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Beijing issues new smog warning

Posted by Nuttapon_S On January - 31 - 2013 ADD COMMENTS

Authorities temporarily shut down over 100 factories to try and tackle extreme air pollution in the Chinese capital.

Extreme air pollution in the Chinese capital Beijing has prompted authorities to increase the level of health warnings and order the temporary shut down of more than 100 factories.

Authorities urged the city’s 20 million people on Wednesday to stay indoors and shut windows, eat a “balanced diet” and drink plenty of water. A third of all government vehicles have also been ordered off the road.

The director of Beijing’s children’s hospital said earlier this week that the “continuous smoggy weather has significantly increased the number of child patients”.

One mother said she was worried that the air was worsening her son’s allergic condition.

“The weather is just too terrible. And a respiratory infection actually has a pretty big effect on these kind of kids,” she said.

Emergency measures were issued on news websites and microblogs, as well as in bulletins carried by the state broadcaster.

‘Never this bad’

“I have lived in Beijing for four years and I have not seen it this bad before,” said Jiang Hua, a domestic cleaner.

Authorities announced the closure of 103 factories and ordered 30 percent of government cars off the road on Tuesday.

More than 43,000 people had voted in favour of new laws to tackle the smog in a survey posted by Pan Shiyi, a real estate tycoon and blogger running the campaign.

Earlier this month, the US embassy in Beijing recorded that the pollution in the city was 45 times above the recommended safety levels.

China’s pollution problems are blamed on rapid urbanisation and dramatic economic development.

Red Line deal inked; some Hopewell pillars to stay

Posted by Nuttapon_S On January - 31 - 2013 ADD COMMENTS
BANGKOK, Jan 31 – The State Railway of Thailand (SRT) today signed two deals, worth a combined Bt21 billion (US$700 million), to expand Bangkok’s  urban mass transit rail projects to the northern side of the city.
Transport Minister Chadchart Sittipunt presided over a ceremony to sign the agreements between the SRT and Italian-Thai Development Co.
The first deal covers a 21km rail system between Bang Sue and Rangsit (Red Line) and the construction of six stations, including Don Meuang, along the route. The second agreement involves construction of the foundations for future expansion of two major stations – Samien Naree and Lak Hok.
Construction will take three years and the Transport Ministry projects the Red Line to service 30,000-40,000 commuters per hour.
Half of the existing concrete pillars of the unfinished Hopewell rail link project will be useful as structures while substandard pillars will be demolished. The pillars lining Vibhavadi-Rangsit Road were abandoned for 15 years after the Thai subsidiary of Hong Kong-based Hopewell Holdings discontinued building the mega mass transit project.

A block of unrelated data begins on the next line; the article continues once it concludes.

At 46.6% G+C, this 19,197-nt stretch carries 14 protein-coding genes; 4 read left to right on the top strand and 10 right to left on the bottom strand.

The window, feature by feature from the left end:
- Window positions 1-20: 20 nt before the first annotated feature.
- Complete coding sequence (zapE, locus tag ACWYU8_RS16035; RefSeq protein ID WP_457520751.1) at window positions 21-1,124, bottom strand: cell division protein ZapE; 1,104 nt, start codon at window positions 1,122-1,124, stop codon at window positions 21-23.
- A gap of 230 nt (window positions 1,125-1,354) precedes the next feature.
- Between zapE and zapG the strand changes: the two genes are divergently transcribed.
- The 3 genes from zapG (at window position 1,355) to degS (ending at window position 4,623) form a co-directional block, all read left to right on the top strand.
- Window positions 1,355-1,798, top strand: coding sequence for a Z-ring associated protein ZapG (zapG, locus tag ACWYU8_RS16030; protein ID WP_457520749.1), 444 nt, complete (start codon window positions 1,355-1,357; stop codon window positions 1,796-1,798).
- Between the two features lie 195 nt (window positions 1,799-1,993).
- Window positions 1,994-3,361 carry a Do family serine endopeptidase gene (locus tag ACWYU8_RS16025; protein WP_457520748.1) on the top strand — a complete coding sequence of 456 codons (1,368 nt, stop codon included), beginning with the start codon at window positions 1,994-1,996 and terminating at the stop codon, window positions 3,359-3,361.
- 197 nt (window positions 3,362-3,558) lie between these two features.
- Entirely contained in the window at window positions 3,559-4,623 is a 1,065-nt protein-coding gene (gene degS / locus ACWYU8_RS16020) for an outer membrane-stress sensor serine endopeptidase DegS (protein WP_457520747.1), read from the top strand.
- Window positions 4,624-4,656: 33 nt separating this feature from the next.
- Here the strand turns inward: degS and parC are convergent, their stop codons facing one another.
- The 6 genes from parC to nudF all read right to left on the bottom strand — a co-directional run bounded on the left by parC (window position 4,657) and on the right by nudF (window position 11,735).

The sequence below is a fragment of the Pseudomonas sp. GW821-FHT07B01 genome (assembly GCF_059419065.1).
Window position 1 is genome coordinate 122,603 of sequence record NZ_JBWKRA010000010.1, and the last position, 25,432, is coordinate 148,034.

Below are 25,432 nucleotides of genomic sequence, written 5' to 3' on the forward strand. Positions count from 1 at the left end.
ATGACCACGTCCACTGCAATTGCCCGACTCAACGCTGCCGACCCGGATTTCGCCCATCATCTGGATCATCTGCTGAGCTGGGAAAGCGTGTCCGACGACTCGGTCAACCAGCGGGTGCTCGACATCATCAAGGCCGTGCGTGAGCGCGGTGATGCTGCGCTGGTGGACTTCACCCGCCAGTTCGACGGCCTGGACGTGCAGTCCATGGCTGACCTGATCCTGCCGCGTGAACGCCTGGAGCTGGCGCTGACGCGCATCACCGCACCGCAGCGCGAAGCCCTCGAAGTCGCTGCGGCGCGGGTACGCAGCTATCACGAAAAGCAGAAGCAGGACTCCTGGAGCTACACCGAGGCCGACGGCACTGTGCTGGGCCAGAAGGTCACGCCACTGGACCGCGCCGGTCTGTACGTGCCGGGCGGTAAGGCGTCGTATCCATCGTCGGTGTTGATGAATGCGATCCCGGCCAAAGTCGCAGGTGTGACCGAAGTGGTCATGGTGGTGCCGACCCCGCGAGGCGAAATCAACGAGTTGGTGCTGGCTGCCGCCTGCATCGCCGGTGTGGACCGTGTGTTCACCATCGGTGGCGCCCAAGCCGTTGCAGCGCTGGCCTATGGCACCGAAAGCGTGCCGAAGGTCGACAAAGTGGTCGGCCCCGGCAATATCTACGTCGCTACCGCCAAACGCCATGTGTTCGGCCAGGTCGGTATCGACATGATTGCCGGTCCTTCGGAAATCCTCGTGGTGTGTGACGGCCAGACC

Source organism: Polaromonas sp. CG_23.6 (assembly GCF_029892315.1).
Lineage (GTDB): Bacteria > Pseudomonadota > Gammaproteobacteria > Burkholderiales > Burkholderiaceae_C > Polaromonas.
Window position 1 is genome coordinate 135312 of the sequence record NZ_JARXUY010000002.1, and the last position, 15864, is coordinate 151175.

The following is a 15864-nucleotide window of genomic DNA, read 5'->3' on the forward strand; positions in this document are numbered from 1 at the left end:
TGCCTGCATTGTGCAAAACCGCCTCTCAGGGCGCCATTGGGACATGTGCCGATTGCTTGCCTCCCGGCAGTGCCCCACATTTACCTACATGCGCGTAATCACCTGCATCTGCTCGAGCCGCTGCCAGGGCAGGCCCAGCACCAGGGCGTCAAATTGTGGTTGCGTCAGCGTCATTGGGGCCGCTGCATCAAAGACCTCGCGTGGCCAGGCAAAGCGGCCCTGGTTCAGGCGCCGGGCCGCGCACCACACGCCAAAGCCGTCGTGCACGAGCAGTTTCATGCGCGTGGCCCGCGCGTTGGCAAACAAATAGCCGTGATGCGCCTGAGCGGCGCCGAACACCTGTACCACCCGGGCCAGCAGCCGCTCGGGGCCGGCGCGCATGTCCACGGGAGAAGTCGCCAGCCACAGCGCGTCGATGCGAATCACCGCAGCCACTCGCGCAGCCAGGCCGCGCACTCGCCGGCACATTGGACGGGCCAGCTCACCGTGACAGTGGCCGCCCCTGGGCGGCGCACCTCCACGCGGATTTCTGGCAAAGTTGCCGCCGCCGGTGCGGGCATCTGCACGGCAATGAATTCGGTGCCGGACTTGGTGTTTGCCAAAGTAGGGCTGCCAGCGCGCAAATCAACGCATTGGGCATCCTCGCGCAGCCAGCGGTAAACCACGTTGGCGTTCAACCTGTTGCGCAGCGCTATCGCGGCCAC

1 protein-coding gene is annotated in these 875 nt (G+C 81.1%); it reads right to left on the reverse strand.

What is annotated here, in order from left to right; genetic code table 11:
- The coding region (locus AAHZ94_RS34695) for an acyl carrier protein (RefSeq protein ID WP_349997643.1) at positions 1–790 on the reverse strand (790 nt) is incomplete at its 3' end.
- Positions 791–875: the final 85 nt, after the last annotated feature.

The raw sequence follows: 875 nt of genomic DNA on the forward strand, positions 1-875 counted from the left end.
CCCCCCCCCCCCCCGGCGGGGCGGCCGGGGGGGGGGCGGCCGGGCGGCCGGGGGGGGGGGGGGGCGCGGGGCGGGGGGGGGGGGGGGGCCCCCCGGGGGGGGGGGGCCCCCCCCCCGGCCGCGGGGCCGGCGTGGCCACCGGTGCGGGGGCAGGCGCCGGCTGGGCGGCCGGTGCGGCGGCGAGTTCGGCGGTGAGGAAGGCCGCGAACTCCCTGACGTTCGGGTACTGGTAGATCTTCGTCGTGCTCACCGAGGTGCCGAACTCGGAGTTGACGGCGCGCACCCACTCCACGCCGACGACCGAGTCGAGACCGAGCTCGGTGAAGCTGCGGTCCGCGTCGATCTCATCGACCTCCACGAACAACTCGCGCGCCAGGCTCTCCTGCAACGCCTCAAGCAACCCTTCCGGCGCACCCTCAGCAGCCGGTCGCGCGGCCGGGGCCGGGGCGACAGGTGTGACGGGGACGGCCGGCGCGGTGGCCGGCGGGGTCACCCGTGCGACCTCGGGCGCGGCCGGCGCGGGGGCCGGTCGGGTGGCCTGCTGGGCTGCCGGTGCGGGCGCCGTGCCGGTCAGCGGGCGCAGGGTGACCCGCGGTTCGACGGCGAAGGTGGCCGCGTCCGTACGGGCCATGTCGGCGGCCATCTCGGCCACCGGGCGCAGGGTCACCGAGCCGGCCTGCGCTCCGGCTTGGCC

Mr Chadchart said SRT retained consultants have pinpointed which pillars will be torn down and noted that the use of the remaining ones is not a breach of contract with the original contractor.
The minister said he has ordered the SRT to speed up construction of rail link stations at the Thammasat University Rangsit campus, Nava Nakhon industrial estate, Samien Naree and Lak Hok, and ensure that connections for passengers to the stations are convenient.
He said the original plan to integrate city rail links and high-speed rails could be impractical and a separate four-track system may be needed for a high-speed train.
Mr Chadchart  said private contractors in provinces along the high-speed rail line will be invited to join bids to build railway stations which can be expanded to include hotels and shopping complexes. (MCOT online news)

Yingluck stresses she’s real prime minister

Posted by Nuttapon_S On January - 31 - 2013 ADD COMMENTS
BANGKOK, Jan 31 – Prime Minister Yingluck Shinawatra today categorically denied an international  news report that her elder brother, ousted premier Thaksin, controls the cabinet remotely from abroad via various telecommunications channels.
The New York Times said Mr Thaksin, in self exile since 2008 and residing mostly in Dubai and London, has made important political decisions for the government via mobile phone and social media applications such as Skype, LINE and Whatsapp.
Ms Yingluck stood firm that she is the genuine prime minister of Thailand and that she and her cabinet jointly and clearly run the country.